In “The Signal-Man” by Charles Dickens, the narrator approaches a railway signalman who is working in a solitary cabin next to a tunnel the man has to monitor. At first, the man does not seem to answer, but soon he indicates to the narrator a path he can get down on so he could reach his cabin. That night, the narrator observes the man at work, communicating with other signalmen and making sure the trains pass the tunnel without any incidents. The man also tells the narrator that he is troubled, but he does not tell him the reason of his worries. The narrator promises to return the second night so he can find out what troubles the signal-man. The railway worker asks the narrator not to call him the next night, but only follow the light of his la...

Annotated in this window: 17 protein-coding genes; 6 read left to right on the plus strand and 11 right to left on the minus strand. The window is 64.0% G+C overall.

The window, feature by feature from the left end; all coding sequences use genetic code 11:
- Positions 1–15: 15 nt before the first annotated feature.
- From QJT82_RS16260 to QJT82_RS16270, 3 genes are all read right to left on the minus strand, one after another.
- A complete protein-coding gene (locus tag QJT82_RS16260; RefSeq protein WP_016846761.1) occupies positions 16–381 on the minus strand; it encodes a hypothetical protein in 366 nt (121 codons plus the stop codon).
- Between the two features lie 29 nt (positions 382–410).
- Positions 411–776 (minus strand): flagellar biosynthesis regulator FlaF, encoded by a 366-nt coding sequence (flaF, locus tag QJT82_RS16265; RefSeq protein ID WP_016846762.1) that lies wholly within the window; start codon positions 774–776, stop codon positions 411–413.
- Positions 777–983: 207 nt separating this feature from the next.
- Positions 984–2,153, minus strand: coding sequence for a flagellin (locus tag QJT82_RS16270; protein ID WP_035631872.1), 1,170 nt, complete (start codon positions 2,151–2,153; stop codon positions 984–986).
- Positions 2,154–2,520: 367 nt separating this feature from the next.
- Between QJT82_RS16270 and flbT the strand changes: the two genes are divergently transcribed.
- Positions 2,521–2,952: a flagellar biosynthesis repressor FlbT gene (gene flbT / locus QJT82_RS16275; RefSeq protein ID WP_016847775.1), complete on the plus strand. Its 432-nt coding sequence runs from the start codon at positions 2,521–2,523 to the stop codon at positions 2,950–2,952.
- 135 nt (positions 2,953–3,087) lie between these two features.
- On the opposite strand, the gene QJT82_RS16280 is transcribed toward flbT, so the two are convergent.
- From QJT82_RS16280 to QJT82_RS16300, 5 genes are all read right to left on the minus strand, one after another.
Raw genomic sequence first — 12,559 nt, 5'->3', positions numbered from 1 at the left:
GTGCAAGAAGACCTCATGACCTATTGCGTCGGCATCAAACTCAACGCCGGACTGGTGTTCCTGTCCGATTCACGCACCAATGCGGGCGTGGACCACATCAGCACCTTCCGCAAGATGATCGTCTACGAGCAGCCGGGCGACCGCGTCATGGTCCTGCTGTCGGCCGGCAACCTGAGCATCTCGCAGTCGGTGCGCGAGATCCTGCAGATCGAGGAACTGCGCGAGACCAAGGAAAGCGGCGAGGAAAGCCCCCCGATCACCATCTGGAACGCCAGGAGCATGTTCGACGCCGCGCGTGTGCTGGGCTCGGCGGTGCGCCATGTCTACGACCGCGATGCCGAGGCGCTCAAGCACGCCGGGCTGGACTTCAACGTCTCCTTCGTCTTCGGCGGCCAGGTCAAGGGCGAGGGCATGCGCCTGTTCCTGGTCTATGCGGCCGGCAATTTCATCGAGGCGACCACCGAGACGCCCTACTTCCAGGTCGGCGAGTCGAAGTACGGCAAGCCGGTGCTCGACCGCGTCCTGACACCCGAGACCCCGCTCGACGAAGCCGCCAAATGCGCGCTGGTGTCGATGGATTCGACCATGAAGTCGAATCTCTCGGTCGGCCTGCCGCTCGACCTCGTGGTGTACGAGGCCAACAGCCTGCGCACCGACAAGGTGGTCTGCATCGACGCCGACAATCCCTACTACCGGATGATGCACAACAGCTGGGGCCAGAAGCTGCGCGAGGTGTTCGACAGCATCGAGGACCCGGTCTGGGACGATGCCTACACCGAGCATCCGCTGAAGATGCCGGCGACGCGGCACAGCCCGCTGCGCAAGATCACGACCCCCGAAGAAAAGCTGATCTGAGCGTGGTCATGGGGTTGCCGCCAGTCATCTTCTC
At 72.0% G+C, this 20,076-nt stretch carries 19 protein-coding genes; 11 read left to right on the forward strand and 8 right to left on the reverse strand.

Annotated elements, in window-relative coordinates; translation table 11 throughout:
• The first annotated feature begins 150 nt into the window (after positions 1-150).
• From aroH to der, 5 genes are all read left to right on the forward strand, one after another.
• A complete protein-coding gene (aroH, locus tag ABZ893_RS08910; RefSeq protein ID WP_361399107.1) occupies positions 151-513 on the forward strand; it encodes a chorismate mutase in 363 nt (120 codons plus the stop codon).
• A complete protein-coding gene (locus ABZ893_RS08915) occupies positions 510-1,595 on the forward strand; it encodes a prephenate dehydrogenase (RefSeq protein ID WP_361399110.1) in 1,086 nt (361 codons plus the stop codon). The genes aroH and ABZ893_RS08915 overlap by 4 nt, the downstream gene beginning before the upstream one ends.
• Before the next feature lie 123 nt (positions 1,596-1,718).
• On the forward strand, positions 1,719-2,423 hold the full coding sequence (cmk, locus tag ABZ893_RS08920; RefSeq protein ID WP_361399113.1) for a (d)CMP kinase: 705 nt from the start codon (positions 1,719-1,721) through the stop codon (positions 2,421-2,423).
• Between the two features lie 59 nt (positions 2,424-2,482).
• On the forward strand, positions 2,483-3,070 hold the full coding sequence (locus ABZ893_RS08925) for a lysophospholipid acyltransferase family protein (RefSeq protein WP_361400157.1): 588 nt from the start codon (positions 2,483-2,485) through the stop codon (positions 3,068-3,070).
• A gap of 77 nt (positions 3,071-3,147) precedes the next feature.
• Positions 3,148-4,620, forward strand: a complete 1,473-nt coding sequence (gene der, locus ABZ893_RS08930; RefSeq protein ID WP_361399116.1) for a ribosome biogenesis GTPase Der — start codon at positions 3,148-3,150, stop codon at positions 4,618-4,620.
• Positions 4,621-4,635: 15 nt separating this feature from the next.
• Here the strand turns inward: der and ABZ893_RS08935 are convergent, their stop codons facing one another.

Texten ovan är bara ett utkast. Endast medlemmar kan se hela innehållet.

Få tillgång till hela webboken.

Som medlem av kan du få tillgång till hela innehållet.

Köp ett medlemskap nu

Redan medlem? Logga in